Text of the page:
Carnegie Mellon University

audiovisual podium

May 18, 2018

Audiovisual Problems

By Lyn Decker, Executive Director

“Once again the video equipment did not work on the 2nd day…Why does Osher refuse to acknowledge this problem and make corrections, e.g. simplify the process?”

Recently we received this complaint on one of the Survey Monkey course evaluations, to which I want to respond.

First, I must confess that I, too, have had problems with the equipment during presentations.  It is frustrating!  Every time I did, I have to admit, it was because of me.  I was nervous, went too fast, or maybe didn’t follow the steps in order.  I know this happens to some of our study leaders too. 

Osher’s AV equipment is state-of-art and used throughout the CMU campus.  This sophisticated equipment has the ability to recognize many types of devices, both old and new, and is able to operate many types of operating systems.  It takes a couple of minutes for the system to recognize what it is working with.  Our equipment mimics what CMU uses, so we can be supported by the university.  All of our equipment was updated within the last two years.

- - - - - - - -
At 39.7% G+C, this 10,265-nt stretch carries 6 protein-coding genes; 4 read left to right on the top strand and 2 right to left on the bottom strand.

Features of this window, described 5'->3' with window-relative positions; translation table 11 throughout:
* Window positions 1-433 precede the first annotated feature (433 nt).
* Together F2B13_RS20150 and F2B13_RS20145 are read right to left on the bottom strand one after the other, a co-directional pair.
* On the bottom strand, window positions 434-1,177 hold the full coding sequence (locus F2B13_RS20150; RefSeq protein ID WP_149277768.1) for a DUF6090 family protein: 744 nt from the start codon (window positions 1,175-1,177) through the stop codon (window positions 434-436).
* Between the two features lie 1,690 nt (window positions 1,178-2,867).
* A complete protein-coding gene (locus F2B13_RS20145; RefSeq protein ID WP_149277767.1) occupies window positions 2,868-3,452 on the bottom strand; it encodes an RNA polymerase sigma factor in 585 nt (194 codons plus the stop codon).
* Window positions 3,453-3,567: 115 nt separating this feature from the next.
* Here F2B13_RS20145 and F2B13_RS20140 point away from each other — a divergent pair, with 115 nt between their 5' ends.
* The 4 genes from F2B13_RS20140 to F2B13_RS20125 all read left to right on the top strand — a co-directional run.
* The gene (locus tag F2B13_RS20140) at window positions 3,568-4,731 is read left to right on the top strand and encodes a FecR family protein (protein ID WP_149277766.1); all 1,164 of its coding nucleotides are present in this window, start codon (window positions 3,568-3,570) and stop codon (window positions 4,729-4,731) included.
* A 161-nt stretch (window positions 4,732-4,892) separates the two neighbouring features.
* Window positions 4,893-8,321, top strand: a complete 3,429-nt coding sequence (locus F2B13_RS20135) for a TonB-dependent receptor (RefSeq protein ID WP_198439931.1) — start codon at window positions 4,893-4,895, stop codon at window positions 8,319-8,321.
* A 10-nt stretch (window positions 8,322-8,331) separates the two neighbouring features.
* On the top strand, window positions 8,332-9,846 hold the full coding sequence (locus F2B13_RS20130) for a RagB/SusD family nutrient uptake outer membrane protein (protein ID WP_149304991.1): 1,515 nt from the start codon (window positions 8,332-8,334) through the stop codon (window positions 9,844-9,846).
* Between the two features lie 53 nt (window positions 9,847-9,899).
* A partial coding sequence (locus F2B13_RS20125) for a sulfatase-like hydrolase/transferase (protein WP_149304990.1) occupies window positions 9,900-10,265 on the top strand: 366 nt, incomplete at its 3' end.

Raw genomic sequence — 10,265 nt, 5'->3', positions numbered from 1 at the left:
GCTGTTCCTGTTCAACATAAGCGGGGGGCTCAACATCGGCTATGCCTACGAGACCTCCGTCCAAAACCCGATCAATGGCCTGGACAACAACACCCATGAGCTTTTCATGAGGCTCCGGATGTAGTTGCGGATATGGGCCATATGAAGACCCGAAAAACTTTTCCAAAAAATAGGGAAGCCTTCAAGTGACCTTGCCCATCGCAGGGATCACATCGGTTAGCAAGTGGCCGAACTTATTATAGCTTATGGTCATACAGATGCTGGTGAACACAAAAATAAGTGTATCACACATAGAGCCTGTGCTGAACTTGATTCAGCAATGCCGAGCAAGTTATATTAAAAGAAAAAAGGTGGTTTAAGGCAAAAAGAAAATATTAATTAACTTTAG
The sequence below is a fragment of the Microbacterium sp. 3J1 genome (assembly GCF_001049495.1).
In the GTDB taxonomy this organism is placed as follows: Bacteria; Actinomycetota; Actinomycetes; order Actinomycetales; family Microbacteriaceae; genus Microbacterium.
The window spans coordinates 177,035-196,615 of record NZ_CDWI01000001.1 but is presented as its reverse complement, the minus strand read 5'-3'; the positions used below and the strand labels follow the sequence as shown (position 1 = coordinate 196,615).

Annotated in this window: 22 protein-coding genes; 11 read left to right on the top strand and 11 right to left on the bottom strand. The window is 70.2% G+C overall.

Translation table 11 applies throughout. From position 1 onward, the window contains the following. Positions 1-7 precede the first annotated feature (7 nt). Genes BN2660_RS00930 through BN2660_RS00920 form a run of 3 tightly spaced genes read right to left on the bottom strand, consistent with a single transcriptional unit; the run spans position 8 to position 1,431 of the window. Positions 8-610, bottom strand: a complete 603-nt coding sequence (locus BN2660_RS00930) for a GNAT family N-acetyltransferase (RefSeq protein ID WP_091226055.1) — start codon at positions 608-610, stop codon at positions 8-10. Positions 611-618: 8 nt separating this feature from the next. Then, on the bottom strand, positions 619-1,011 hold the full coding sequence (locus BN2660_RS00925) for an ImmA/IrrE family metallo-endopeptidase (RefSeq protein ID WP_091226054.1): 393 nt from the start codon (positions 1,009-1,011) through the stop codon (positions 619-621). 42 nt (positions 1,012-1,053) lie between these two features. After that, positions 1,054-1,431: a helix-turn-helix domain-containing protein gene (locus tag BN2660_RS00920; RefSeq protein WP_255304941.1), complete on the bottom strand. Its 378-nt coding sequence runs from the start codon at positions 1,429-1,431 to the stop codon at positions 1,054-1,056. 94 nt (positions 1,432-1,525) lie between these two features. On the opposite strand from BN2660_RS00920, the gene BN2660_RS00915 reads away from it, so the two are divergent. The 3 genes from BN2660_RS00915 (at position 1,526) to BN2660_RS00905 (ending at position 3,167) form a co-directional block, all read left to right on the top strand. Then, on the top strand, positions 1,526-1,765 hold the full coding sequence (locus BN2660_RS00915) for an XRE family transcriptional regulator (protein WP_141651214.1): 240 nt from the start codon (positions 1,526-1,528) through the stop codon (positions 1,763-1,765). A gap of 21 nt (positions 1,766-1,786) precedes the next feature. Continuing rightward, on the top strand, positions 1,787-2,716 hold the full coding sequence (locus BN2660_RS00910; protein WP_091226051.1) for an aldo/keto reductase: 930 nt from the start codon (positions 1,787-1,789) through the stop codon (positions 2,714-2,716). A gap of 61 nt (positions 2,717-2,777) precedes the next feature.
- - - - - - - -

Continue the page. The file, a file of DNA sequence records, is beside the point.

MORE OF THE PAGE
Our records show that 95% of our AV troubles are human error.  Problems range from the owner’s laptop, iPad, or other device being unplugged, not updated, or the operator does not know how to use their own equipment in Presentation mode.  These problems are out of our control.

We do a lot to overcome class down time:

  • Before each term, we offer all study leaders AV training and an opportunity to practice in their assigned classrooms.  Many take us up on this offer but some do not, even though they know it is their responsibility to know how to use their own equipment and our system.  This is something we cannot manage.
  • Before each session, we encourage all interested members to take one of our AV training classes offered a week before classes start.  The hope is that someone in the class will offer assistance to get the system up and running should the SL run into trouble. 
  • If no one steps up, the Osher office should be called to help.  We have the cameras in the room so staff can quickly assist remotely.
  • To further help, we have posted instructions on the wall next to the equipment and provided a how-to video on our YouTube account that gives visual directions.  Anyone can watch the video to learn how to use the system - if you have not taken a class or watched the video, please do so.  It really isn’t hard.